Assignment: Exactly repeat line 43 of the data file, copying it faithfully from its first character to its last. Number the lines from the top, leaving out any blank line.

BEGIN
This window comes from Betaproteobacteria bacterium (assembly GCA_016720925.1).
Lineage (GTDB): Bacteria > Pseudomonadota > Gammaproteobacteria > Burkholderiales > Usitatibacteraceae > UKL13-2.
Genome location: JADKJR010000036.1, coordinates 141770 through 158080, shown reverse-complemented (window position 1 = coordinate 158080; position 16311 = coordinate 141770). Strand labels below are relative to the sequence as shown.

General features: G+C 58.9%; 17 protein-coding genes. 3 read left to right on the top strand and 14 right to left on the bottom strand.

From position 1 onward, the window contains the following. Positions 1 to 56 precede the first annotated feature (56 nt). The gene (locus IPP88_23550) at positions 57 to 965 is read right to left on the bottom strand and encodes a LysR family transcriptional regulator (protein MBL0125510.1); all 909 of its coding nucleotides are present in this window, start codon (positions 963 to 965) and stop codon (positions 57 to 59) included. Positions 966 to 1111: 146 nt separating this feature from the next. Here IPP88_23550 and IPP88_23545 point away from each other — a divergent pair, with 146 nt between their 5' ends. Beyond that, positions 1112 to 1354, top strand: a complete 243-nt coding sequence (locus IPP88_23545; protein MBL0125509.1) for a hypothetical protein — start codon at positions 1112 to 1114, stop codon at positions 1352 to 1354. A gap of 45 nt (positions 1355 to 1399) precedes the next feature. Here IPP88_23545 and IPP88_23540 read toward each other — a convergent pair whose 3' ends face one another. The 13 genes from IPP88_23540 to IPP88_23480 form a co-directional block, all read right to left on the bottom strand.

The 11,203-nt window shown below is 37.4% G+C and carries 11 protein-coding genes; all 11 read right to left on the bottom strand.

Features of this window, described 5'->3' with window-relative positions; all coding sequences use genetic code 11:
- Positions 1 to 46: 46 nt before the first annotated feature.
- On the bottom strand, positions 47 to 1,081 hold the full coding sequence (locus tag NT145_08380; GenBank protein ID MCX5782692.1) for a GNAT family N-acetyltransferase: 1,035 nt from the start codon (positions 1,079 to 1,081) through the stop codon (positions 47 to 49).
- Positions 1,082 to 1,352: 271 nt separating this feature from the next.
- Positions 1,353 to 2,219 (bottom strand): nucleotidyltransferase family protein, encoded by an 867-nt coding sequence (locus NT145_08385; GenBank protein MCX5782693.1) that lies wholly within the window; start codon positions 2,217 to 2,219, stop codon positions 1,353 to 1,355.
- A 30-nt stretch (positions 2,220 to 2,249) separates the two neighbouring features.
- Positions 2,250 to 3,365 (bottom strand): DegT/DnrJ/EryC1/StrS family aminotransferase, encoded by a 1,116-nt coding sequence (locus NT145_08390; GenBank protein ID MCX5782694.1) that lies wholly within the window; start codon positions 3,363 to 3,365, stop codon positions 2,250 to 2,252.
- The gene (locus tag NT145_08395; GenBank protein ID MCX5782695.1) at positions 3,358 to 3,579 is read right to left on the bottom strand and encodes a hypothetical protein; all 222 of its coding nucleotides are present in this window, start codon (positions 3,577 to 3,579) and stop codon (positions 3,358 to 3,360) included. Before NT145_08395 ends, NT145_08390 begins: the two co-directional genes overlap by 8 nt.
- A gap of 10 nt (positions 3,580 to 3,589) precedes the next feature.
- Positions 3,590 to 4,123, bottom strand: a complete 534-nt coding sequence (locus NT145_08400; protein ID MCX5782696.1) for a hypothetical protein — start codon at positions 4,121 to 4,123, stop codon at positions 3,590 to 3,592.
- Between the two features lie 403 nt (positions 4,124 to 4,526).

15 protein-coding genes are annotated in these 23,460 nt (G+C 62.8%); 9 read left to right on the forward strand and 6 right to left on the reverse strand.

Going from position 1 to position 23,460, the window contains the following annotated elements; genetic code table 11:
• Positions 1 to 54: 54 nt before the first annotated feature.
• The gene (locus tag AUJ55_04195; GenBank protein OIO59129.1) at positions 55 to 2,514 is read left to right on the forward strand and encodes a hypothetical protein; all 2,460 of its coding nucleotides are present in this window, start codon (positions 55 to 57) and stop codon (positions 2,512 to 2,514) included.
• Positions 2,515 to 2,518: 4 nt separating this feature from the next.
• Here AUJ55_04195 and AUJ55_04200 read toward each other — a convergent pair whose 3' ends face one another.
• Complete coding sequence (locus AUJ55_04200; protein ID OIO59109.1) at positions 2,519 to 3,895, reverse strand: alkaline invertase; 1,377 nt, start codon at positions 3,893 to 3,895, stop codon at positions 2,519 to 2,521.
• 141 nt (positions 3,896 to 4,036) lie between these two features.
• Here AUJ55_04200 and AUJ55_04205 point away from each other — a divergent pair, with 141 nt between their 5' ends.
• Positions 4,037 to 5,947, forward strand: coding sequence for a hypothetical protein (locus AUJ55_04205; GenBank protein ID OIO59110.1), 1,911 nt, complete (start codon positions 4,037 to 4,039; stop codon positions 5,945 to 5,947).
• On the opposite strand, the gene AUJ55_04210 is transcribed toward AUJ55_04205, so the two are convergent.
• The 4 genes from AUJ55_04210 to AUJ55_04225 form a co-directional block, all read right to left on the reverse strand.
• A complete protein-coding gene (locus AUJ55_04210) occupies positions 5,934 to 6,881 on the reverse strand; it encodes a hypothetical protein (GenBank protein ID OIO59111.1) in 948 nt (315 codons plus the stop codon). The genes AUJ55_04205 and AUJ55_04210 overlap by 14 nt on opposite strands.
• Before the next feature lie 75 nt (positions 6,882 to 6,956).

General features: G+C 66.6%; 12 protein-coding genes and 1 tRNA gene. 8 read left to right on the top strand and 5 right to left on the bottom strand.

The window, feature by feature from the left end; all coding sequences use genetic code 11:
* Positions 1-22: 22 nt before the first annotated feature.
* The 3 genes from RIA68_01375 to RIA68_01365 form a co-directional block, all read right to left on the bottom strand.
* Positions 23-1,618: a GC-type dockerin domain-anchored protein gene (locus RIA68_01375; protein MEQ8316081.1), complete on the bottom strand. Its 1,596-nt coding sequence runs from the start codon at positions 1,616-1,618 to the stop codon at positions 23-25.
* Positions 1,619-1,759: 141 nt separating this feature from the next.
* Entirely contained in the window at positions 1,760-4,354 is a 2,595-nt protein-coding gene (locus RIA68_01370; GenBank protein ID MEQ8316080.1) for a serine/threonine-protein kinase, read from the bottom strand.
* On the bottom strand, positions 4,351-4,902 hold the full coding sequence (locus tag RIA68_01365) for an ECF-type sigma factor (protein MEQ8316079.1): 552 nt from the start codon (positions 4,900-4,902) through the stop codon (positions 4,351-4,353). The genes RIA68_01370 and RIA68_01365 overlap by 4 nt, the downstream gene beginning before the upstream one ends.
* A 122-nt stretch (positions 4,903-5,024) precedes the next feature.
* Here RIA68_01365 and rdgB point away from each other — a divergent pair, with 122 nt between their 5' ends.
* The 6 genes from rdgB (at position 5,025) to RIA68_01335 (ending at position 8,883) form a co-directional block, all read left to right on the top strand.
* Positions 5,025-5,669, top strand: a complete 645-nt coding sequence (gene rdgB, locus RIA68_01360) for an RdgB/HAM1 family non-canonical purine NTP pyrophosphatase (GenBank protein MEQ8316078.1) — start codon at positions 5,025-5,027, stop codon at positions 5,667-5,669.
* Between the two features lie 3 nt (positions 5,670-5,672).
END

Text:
* Positions 5,025-5,669, top strand: a complete 645-nt coding sequence (gene rdgB, locus RIA68_01360) for an RdgB/HAM1 family non-canonical purine NTP pyrophosphatase (GenBank protein MEQ8316078.1) — start codon at positions 5,025-5,027, stop codon at positions 5,667-5,669.